ALEG, Mauritania (Reuters) - By a sand-swept road in southern Mauritania a monument to four French tourists shot dead by suspected Islamic militants lies smashed into concrete shards.
Like many details surrounding the Christmas Eve shootings, who destroyed the plinth remains a mystery. But its symbolism seems clear: the moderate Muslim culture of this Saharan state has been penetrated by violence.
The broad-daylight attack at Aleg was followed days later by the killing of three Mauritanian soldiers and an assault on the Israeli embassy in the capital Nouakchott in early February, both claimed by al Qaeda’s North African branch.
The attacks, which prompted the cancellation of the Dakar rally, have sown fears of an organized militant cell within pro-Western Mauritania and raised concerns al Qaeda is expanding southward, as U.S. intelligence has long predicted.
While neighboring states like Morocco and Algeria have suffered major bombings, Mauritania has largely escaped attack. The exception, an ambush on a desert outpost three years ago which left 15 soldiers dead, was rare enough to leave doubts.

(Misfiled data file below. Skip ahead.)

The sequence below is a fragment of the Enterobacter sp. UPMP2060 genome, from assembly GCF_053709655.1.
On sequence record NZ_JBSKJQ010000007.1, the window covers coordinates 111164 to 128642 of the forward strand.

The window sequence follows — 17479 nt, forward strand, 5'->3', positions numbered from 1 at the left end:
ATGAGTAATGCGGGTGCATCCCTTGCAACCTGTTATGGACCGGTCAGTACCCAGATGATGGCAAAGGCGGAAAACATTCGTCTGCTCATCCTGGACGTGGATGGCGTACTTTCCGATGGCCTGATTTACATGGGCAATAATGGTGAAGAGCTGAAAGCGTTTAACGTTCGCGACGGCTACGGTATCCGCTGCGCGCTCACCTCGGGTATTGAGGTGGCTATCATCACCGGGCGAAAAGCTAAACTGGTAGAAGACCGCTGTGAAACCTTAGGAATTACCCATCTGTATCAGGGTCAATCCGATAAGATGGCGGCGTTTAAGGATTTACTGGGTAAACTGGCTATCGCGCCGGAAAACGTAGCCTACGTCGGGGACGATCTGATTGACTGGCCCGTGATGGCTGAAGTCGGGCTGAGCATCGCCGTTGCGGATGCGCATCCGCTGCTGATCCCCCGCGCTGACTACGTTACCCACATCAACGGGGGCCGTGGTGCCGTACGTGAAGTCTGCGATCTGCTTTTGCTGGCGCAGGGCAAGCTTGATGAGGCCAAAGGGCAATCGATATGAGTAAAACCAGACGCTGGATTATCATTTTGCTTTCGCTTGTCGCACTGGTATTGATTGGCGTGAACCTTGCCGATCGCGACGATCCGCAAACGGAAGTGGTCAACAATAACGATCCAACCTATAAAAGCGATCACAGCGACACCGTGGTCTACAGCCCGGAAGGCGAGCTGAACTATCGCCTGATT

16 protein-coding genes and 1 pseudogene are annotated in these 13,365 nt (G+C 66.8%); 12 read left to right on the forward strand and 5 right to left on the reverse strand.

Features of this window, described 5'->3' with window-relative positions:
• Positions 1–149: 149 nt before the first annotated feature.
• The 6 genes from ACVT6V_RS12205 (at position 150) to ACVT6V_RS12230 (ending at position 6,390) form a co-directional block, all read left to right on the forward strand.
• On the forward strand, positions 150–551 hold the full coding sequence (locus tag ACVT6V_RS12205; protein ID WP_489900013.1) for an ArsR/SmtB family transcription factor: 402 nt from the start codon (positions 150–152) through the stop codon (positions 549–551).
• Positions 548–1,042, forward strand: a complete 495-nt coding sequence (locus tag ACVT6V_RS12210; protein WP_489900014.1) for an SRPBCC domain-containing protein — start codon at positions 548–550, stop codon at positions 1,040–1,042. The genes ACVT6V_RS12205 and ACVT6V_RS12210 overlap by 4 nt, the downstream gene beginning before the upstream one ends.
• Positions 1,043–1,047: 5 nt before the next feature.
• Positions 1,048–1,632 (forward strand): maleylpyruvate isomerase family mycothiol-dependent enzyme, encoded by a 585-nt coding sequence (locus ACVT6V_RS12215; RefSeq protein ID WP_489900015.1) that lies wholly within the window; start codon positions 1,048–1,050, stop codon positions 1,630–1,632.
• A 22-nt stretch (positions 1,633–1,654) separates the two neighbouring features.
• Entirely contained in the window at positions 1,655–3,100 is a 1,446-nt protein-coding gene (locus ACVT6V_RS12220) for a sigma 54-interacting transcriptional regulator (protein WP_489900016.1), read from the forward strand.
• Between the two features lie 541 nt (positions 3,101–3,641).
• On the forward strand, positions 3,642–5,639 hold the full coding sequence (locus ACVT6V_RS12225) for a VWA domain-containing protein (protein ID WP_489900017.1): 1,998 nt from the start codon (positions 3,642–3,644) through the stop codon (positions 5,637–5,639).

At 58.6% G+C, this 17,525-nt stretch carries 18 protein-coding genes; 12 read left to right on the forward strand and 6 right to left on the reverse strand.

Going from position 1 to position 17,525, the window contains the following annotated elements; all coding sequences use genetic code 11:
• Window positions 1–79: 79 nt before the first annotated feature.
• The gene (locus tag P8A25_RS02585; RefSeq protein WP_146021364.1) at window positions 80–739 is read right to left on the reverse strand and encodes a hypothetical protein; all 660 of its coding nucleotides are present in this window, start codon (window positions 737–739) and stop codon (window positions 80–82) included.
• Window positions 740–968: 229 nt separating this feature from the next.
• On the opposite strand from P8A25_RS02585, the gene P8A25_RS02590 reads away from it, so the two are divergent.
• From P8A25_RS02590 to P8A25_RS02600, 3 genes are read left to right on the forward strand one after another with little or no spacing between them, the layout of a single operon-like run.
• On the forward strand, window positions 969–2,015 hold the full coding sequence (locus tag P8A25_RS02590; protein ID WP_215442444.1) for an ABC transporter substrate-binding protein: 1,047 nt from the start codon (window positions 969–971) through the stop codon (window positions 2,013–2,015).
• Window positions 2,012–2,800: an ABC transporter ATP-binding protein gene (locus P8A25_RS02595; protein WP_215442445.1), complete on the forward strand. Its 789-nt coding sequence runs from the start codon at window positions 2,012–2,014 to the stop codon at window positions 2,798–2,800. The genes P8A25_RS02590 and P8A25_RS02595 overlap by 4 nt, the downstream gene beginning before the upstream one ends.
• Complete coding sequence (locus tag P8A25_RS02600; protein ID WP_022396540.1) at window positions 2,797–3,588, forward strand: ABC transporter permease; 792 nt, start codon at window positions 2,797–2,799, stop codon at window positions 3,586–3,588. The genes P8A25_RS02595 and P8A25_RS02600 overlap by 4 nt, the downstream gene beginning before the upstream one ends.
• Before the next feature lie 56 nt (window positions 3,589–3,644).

“Al Qaeda does not exist in Mauritania. We are a peaceful people,” said Oumar Thiecoura N’Diaye, deputy mayor of Aleg, shrouded from the wind by a blue turban as he stood next to the plinth’s remains. “They must have been bandits who did this.”
Western governments are taking the threat seriously. French Foreign Minister Bernard Kouchner, on a visit to Nouakchott last week, vowed greater security cooperation. Washington, which includes Mauritania in its $500 million Trans-Sahara Counter Terrorism Initiative, has stepped up military aid.
A vast, sparsely populated nation of just 1.5 million people on the edge of the Sahara, Mauritania holds significance for Islamists, experts say.
It is the only Maghreb country to have relations with Israel, despite vocal domestic opposition, and has undergone a democratic transition since the toppling of dictator Maaouya Ould Sid’Ahmed Taya in 2005, which has been held up as an example to the Muslim world.
“We’re the last country in Arab North Africa where there’s no declared arm of al Qaeda. Some people want to end that,” said Moussa Ould Hamed, a local newspaper editor.